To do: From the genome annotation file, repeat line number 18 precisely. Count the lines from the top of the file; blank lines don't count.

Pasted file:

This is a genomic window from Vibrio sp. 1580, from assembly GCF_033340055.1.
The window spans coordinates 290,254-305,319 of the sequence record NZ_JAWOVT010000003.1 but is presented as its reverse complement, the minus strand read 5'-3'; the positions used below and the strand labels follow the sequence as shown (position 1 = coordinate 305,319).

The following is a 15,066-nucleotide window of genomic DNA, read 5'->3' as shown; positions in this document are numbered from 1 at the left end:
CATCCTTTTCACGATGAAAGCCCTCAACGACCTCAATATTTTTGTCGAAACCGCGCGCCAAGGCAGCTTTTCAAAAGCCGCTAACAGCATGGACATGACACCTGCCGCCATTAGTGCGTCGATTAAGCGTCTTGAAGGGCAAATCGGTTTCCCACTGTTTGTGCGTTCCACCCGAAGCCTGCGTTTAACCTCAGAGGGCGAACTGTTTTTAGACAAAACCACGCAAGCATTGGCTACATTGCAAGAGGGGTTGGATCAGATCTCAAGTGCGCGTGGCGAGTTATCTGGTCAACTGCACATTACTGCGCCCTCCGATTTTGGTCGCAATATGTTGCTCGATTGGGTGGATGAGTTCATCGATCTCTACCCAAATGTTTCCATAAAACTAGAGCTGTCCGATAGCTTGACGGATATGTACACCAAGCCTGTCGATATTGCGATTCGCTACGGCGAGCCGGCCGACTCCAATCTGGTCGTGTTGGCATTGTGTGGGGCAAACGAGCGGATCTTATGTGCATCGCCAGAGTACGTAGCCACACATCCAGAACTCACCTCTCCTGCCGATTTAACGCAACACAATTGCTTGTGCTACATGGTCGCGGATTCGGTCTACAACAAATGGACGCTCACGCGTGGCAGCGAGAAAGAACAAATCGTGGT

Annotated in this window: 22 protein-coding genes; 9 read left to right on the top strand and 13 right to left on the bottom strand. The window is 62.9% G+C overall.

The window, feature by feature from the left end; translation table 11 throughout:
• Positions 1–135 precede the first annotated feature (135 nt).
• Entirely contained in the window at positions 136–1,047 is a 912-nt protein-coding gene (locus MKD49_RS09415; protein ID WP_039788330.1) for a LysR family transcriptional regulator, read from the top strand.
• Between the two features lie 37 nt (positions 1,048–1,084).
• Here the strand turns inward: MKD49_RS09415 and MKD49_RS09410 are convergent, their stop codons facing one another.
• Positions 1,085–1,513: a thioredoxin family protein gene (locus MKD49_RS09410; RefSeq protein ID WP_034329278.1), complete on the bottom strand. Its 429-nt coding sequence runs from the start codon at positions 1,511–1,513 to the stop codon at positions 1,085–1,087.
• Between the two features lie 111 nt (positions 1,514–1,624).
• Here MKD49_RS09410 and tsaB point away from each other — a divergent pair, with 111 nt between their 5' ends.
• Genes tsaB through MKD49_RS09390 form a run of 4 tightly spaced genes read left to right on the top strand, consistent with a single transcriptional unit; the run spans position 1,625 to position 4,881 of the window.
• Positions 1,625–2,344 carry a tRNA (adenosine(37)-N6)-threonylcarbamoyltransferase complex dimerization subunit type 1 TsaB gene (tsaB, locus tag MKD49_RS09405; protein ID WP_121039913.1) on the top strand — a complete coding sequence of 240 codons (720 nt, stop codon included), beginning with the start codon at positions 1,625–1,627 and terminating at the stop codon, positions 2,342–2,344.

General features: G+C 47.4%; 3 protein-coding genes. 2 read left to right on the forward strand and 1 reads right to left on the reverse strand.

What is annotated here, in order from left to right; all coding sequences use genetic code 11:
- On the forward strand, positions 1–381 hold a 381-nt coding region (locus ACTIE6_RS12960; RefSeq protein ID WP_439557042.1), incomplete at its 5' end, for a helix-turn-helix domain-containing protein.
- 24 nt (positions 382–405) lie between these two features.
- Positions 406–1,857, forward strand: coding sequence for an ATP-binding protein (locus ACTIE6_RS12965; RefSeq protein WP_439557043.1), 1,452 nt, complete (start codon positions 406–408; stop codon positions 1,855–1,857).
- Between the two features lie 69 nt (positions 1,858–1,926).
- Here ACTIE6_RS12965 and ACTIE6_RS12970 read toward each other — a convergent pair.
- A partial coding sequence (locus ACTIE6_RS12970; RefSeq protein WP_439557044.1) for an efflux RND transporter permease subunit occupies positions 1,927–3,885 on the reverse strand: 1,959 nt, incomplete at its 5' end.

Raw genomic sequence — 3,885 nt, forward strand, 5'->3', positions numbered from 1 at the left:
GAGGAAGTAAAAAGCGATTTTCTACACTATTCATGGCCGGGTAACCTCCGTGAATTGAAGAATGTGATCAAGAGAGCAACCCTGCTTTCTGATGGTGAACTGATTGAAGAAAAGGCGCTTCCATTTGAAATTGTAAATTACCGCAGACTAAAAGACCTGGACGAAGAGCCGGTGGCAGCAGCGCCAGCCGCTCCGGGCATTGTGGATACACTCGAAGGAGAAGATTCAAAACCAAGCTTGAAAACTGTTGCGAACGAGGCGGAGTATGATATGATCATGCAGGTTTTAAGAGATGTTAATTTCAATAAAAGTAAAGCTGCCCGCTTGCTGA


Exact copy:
- On the forward strand, positions 1–381 hold a 381-nt coding region (locus ACTIE6_RS12960; RefSeq protein ID WP_439557042.1), incomplete at its 5' end, for a helix-turn-helix domain-containing protein.